Madhu Sep 12 2019

    Respected Mam, My toddler is constantly pulling hair of me as well as others, he bites often, hits often, use his leg to bit on my face. I solve by scolding him thrice and if he wont listen I use to slap and beat him. My anxiety is will it be stop as he grow up or not? I use to let go of his tantrums right now. I face depression and sadness as what if I fail to give him good manners? I am soft-hearted, if he starts speaking at that time what shall I do to not get hurt by his or my in-laws words and actions? I want to live my day to the fullest by spreading happiness and being content. What shall I do to maintain the consistency?

    Madhu Sep 12 2019

    @Madhu Dear parent, I can understand how difficult this must be for you! What prompts your child to bite or hit? Or does he do this without any provocation? Teaching your child that hitting is unacceptable is important. Give your child the vocabulary to indicate no for things he doesnt like. For example, if he (say) doesnt want to be hugged, instead of hitting, he can say no while moving his head from side to side. Teach him that instead of hitting, he can go punch a pillow or tear old newspaper. Demonstrate these actions to your toddler and most of all, do them yourself when you are angry yourself (instead of hitting him in turn, which will only teach him that it is acceptable to hit). This training in emotion regulation can be done even for very young children and is a very important life skill. Read books to your child such as Hands are not for hitting, My big shouting day and others that help your child understand the importance of not hitting. Teach your child what he can do if he feels afraid/angry/overwhelmed. We normally always tell kids what not to do when theyre feeling negative, but telling them what to do is usually more effective. If your child does hit, pause. First calm yourself down to avoid reacting harshly to your child. Tell yourself- I can handle this. Model self-regulation of your own emotions by talking to her softly (and firmly) and without raising your voice. Hitting, no matter how hard or light, however, has been demonstrated to carry adverse negative consequences for the child. Also, when we hit our children, we are conveying that aggression is an acceptable way to get someone to listen to us or obey us. Would we want our children to learn that we can get someone to listen to us by hitting them? It is best to avoid any kind of extreme reaction, because toddlers thrive on parental attention. If a parent tries to laugh it off, the toddler takes it as approval. On the other hand, if the parent scolds or yells, the child is still getting attention. So, a better way to handle hitting behaviour is to remain firm but kind and lay down consequences: That hurts. Please stop, else I will leave the room. What is more important is to follow through on the consequence by actually leaving the room if the child continues to engage in such behaviour. Focus on forging a connection with your child, the foundation of which is love and mutual respect. The way you behave with him is the way hell learn to behave with you and others. Talk to him kindly, even if he doesnt listen. Put firm limits but without being harsh. All the best!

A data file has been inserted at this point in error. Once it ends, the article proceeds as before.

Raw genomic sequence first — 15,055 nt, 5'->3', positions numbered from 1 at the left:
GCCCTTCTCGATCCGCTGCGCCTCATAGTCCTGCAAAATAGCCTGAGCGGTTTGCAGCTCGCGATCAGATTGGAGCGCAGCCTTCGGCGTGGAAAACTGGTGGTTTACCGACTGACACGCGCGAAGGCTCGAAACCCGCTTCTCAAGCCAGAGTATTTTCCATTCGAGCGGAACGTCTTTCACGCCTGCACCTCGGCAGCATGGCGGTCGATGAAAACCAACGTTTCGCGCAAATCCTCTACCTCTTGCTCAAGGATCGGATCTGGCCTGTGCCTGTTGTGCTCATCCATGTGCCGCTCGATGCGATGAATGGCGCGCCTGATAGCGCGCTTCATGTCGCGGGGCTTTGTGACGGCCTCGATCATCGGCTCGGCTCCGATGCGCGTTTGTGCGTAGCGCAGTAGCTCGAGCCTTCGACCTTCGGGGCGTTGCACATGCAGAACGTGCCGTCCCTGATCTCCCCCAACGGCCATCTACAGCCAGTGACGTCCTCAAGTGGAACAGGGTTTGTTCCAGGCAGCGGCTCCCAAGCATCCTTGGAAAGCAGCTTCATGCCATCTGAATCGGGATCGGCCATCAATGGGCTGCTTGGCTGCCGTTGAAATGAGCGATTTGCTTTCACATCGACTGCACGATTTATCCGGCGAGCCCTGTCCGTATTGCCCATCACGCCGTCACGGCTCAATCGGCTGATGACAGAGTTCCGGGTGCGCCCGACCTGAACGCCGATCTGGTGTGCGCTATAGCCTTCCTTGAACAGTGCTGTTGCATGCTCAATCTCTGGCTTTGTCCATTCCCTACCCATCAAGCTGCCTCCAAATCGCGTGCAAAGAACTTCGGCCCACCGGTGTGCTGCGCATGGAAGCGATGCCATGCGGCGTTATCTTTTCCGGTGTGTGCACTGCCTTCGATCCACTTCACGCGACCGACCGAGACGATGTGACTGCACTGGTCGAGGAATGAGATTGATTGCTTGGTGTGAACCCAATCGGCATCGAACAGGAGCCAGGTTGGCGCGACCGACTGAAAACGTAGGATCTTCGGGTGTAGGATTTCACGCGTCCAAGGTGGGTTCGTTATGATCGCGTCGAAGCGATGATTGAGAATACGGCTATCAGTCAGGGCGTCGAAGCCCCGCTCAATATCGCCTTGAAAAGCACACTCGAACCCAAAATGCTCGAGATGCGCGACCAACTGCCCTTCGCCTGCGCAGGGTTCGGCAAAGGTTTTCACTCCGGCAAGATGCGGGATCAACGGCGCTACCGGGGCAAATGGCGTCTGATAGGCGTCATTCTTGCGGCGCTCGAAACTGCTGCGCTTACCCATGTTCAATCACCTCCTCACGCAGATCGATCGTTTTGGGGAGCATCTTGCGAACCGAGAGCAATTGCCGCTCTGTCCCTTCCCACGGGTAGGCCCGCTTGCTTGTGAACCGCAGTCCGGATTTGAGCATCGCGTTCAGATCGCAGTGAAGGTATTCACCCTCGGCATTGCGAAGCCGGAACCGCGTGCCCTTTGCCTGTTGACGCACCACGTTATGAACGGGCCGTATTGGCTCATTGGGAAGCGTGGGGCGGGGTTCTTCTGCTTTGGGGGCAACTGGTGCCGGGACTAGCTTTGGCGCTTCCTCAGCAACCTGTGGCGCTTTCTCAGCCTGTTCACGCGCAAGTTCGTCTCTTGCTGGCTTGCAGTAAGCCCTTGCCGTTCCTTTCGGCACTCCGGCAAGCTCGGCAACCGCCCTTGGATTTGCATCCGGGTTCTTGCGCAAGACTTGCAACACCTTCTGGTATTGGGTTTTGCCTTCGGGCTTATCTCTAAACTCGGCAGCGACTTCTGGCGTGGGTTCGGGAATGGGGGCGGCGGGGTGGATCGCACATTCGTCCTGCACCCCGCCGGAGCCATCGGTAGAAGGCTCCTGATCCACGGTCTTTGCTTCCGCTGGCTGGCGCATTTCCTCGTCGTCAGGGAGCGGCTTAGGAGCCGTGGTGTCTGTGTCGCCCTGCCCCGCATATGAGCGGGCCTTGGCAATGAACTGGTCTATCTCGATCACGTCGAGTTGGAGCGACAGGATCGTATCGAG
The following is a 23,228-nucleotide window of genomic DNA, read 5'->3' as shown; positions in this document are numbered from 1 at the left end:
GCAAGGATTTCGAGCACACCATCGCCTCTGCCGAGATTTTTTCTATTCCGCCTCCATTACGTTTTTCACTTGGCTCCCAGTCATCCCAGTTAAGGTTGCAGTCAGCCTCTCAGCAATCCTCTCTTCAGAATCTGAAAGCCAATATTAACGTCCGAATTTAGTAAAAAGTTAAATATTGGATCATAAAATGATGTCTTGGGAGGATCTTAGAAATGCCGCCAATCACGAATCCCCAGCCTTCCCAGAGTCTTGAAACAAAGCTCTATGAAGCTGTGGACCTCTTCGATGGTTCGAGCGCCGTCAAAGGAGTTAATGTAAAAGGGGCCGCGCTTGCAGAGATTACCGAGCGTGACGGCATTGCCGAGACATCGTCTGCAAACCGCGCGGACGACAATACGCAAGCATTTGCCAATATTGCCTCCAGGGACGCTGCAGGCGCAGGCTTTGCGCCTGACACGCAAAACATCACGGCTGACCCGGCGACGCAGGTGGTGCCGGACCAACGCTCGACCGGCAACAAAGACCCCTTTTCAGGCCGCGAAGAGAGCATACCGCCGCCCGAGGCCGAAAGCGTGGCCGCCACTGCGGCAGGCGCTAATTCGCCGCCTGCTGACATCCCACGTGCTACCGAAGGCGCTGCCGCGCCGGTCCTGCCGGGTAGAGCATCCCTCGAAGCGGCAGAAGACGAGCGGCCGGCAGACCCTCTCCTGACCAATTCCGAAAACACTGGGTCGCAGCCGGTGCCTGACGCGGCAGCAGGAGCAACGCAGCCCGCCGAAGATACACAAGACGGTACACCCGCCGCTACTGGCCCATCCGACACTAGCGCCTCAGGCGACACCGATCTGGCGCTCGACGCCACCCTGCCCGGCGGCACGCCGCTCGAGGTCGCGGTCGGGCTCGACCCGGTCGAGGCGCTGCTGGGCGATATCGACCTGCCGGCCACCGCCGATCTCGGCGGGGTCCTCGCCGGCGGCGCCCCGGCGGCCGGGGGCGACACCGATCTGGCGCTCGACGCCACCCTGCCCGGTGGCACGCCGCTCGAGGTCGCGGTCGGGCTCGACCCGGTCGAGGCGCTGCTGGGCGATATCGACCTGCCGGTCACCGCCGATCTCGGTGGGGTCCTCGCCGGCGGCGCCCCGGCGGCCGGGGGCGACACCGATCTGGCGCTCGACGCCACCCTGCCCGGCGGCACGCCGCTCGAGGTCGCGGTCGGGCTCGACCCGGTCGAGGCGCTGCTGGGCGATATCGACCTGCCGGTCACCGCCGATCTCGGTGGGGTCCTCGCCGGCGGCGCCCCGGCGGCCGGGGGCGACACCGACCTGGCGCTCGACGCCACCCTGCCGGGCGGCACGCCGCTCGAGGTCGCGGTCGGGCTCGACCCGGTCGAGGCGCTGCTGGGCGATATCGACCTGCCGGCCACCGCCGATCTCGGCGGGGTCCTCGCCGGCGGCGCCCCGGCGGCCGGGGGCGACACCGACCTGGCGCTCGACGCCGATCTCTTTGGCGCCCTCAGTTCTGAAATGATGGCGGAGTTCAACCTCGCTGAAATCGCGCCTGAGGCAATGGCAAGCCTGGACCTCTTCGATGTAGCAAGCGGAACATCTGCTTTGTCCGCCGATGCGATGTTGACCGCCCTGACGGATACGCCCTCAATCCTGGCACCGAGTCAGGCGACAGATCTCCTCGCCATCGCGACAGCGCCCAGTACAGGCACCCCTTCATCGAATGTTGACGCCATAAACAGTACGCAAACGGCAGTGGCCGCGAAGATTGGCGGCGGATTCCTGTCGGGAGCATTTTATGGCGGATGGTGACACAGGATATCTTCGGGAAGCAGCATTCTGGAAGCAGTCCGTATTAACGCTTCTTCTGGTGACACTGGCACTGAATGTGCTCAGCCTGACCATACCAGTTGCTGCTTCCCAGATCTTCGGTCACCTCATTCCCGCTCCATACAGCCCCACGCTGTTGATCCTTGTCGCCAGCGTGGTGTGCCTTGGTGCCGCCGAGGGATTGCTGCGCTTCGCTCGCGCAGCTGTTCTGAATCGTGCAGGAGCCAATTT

Madhu Sep 13 2019

    @Madhu Thank you Dr. Singhal for sharing your thoughts! I too used to beat up my son when he hits me. But after reading articles of Parentcircle I have controlled myself and my anger. It is absolutely important to convince toddler that hitting is a misbehavior, once they understand that they will stop doing it. If we keep hitting them they will become more arrogant. It is a pleasure reading your articles. Thank you.

    G.VIDYALAKSHMI Sep 12 2019

    Hi, I have twins 5 years old, a girl and boy. Both are doing well but at times, they fight and hurt each other. How to deal with this? My son is more attached to my husband and saying like myself and father is one family and amma and sister different family. How ever I tried, I couldnt alter his thought on this.

    G.VIDYALAKSHMI Sep 12 2019